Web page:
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Beardfish - Sleeping in Traffic - Part Two CD (album) cover

SLEEPING IN TRAFFIC - PART TWO

Beardfish

 

Eclectic Prog

4.20 | 760 ratings

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Dapper~Blueberries
4 stars The second part of a two part concept album, Sleeping In Traffic. After listening to the first part, I was absolutely hooked on what Beardfish could do and was by all means, very impressed. I wondered then what this second part would be since the first part ended on somewhat of a cliff hanger and I was very intrigued to see how this band can pull off another section of the life of a depressed man, with the added fact of the gloomy album cover, and the fact this may be taking place at night, I wondered what might come of it and how the story will continue. So after hearing it, I just fell in love with it, but in a different way than that of part one, it felt different yet familiar, and took me a bit too fully to appreciate what the album achieves with its sound.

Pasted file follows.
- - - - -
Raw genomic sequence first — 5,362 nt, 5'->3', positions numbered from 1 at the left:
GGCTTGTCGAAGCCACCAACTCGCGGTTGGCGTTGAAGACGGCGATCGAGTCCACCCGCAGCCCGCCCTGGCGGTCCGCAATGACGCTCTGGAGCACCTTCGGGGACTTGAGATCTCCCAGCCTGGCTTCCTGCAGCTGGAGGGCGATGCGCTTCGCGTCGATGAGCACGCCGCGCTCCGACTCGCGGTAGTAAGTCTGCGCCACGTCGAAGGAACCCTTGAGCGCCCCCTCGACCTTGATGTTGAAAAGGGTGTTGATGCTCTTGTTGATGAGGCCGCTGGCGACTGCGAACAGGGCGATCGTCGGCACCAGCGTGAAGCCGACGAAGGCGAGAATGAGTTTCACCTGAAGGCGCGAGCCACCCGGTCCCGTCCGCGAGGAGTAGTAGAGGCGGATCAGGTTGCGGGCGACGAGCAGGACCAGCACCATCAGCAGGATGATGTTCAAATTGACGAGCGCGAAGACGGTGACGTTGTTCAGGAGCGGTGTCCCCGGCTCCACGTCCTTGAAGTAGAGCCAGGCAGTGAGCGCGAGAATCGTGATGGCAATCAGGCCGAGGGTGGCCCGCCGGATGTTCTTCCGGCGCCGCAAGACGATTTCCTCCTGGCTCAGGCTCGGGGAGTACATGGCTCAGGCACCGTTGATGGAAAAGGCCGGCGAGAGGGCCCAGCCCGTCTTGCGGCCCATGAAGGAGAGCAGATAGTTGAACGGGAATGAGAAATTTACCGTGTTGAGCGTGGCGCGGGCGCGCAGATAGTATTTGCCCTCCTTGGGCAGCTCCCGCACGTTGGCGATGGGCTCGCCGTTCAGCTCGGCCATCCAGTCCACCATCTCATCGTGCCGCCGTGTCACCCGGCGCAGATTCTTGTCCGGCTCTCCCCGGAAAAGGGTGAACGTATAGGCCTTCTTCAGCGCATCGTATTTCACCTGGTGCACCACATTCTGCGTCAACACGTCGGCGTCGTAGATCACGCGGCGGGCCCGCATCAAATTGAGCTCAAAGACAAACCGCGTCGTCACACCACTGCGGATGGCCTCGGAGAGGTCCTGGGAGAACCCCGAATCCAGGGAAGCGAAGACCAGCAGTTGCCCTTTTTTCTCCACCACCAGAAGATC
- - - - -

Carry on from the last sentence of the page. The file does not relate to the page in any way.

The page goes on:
So when getting into the album, I tried to think of this in the same vein as the last part but also tried to think of it as its own standalone album, but after hearing it I say you should get into this album as if it'll be its own thing, cause while story wise it feels like a logical continuation, instrumentally it has its own energy and flow, making it way more different than the first part. So going into this, what songs are here and how good or bad are they?

The first song, like part one, is a prelude called As The Sun Sets. Right off the bat you can hear something a little different. Instead of beforehand where it was an accordion, it's a weird and wobbly electronic piano sound similar in vain to stuff you'd hear from Tangerine Dream. I love how instantly it expresses the album's difference of feelings with its sound and shows a sorta spunk to this album that is very unlike the sound on the first part, inciting a bit more of a colder and maybe even a flex and flow sorta sound.